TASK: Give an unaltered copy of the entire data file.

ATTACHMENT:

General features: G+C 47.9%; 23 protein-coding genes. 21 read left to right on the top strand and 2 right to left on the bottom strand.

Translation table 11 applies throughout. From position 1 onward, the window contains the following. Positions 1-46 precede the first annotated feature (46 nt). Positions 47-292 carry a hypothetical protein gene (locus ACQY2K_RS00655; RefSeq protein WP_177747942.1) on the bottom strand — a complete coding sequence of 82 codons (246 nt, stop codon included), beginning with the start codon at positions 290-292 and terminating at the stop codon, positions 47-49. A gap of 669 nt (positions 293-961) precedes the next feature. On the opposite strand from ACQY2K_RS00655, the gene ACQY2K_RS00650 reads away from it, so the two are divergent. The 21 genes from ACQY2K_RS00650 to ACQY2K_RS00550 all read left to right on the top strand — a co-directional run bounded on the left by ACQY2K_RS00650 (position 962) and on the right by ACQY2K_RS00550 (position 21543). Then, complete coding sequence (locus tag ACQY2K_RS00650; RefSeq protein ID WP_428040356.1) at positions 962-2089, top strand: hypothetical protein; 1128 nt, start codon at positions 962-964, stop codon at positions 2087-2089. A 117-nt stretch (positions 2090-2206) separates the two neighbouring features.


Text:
General features: G+C 47.9%; 23 protein-coding genes. 21 read left to right on the top strand and 2 right to left on the bottom strand.

Translation table 11 applies throughout. From position 1 onward, the window contains the following. Positions 1-46 precede the first annotated feature (46 nt). Positions 47-292 carry a hypothetical protein gene (locus ACQY2K_RS00655; RefSeq protein WP_177747942.1) on the bottom strand — a complete coding sequence of 82 codons (246 nt, stop codon included), beginning with the start codon at positions 290-292 and terminating at the stop codon, positions 47-49. A gap of 669 nt (positions 293-961) precedes the next feature. On the opposite strand from ACQY2K_RS00655, the gene ACQY2K_RS00650 reads away from it, so the two are divergent. The 21 genes from ACQY2K_RS00650 to ACQY2K_RS00550 all read left to right on the top strand — a co-directional run bounded on the left by ACQY2K_RS00650 (position 962) and on the right by ACQY2K_RS00550 (position 21543). Then, complete coding sequence (locus tag ACQY2K_RS00650; RefSeq protein ID WP_428040356.1) at positions 962-2089, top strand: hypothetical protein; 1128 nt, start codon at positions 962-964, stop codon at positions 2087-2089. A 117-nt stretch (positions 2090-2206) separates the two neighbouring features.